Review: Crazy Taxi

Hey hey hey! It's time to make some ka-razy money! That's right everyone, Crazy Taxi, the wildest ride on the Sega Dreamcast, has been resurrected in the form of a downloadable release. As with Sonic Adventure's re-release, not a whole lot has changed, which will please the purists. There's no doubt that Crazy Taxi was crazy appealing back early last decade on the Dreamcast and in arcades, but with arcades an endangered species and the Dreamcast an extinct one, does Crazy Taxi have enough gas left in the tank to appeal to a new generation?

Crazy Taxi has, and always will be a game about speed and recklessness. For those unfamiliar with the title, very little setup is required on the part of the player. You choose which mode you want to drive in, Arcade or Original, choose a cab driver, and go. The game throws you right into the thick of things. You get a timer and thats about it. The narrator will quickly tell you your mission of making some "ka-razy money", the timer will start and you'll find yourself racing towards the prospective customers that are hailing you.

Once you pick them up, they'll let you know where you need to take them. Since the city can be a little confusing, especially in the beginning, you'll also receive an arrow that gives you turn-by-turn directions. Upon reaching your destination, you'll receive a base fare, which is based on how far the destination was from where you picked the customer up, as well as a "tip", which is really just a time bonus, based on how quickly you got them there. Along the way, you'll also receive little tips (or bonuses) for how exciting the ride is for the passenger. You'll accumulate for things like going airborne or narrowly missing oncoming traffic. This daredevil style of rewards system does wonders for increasing the excitement level of the game.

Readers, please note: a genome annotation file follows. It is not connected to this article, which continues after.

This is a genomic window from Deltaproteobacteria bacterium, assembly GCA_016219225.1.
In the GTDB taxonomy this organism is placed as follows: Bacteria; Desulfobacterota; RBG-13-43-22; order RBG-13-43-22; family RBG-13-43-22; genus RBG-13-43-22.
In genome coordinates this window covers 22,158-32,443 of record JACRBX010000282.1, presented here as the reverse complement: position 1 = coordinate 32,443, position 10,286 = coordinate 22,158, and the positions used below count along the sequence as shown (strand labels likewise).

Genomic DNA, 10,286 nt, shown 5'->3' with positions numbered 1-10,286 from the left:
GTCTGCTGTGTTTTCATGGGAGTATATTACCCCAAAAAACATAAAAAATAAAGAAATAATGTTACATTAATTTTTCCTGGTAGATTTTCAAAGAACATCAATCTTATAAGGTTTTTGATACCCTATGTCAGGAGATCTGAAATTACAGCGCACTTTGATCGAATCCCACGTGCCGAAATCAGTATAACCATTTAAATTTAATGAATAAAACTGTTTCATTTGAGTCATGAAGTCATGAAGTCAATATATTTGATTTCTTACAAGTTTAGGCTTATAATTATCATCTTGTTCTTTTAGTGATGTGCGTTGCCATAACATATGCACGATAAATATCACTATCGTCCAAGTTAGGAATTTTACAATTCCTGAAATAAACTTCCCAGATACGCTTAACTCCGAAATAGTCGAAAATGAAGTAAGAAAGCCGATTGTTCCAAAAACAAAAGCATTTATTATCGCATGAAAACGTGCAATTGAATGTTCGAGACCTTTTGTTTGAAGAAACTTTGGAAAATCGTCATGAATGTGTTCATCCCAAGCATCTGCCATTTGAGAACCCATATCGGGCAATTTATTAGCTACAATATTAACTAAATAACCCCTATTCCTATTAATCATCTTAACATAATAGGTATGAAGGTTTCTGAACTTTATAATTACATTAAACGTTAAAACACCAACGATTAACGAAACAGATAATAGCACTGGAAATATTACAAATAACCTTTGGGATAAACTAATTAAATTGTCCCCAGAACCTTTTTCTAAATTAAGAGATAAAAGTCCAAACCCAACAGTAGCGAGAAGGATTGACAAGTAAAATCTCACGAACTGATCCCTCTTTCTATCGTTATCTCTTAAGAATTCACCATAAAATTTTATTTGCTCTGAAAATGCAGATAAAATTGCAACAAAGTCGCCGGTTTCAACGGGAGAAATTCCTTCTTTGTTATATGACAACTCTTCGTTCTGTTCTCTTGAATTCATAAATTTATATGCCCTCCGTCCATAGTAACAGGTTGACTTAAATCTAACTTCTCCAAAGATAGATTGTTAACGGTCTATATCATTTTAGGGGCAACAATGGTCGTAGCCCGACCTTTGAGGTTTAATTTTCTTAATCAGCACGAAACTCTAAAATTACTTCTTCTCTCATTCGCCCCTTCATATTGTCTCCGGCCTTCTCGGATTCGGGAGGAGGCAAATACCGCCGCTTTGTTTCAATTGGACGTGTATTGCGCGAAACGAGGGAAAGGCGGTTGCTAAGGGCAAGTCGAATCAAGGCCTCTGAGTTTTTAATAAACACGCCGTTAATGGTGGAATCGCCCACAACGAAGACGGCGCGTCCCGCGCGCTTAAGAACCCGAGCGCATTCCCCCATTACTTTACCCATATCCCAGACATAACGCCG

Once you complete your "shift", all of your earnings will be tallied up and you'll receive a license based on your performance. The higher your score, the higher your grade will be. You'll unlock achievements as you obtain higher grades, which, trust us, can be pretty tricky to get. Speaking of shifts, you'll also have the option as to how long you want yours to be. You can choose between the arcade style of shifts, which gives you time bonuses each time you pick up or successfully deliver a patron, or you can choose to work a hard-timed shift, which will expire the moment the timer runs out with no bonuses. Either way, you'll have plenty of rushing around to do.

In addition to the main modes, there's also a mode called "Crazy Box", which requires players to perform stunts in specialized courses in order to progress through the mode. The stunts range from performing long jumps using special moves in the car to drifting through various turns in order to make it to the goal in a short amount of time. The modes are fun, but are certainly a brief afterthought when compared to the other modes in the game.

So, now that we've covered the gist of the gameplay, the biggest question, as we mentioned earlier, is how does it hold up over a decade later? Well, the biggest factor is that the gameplay is still great. Crazy Taxi mastered the art of arcade-style driving long ago, and that is well-represented through this port. The sense of dangerous driving is still alive and well in this version, as well. The only thing that didn't really translate incredibly well, which was to be expected, was the presentation.

Originally, the game was consisting of beautifully designed levels inspired by southern California. Now, however, those levels are still intact, but they definitely look fairly dated.The textures don't look as smooth as we remember them due to the phenomenal graphics of today, but it definitely looks upgraded when you compare it side-by-side to the Dreamcast and arcade versions of the past. The only issue we had with the presentation is that there were apparently issues with the licensing of the Offspring tunes in the original, so they have been removed from this version of the game. This may seem like a minute detail, but for nostalgia junkies, they'll miss the chaotic environment created in part by "All I Want" being blasted in the background.

Crazy Taxi is the second release of Dreamcast classics on the Xbox Live Arcade and Playstation Network. Even though this game looks fairly dated, the gameplay still holds up as an excellent arcade driver. Throw in the fact that it has one of the more fun concepts of the past ten years, and you've got a great game to rediscover or, if you've missed the boat so far, you've got a new game to play during your time off this holiday season.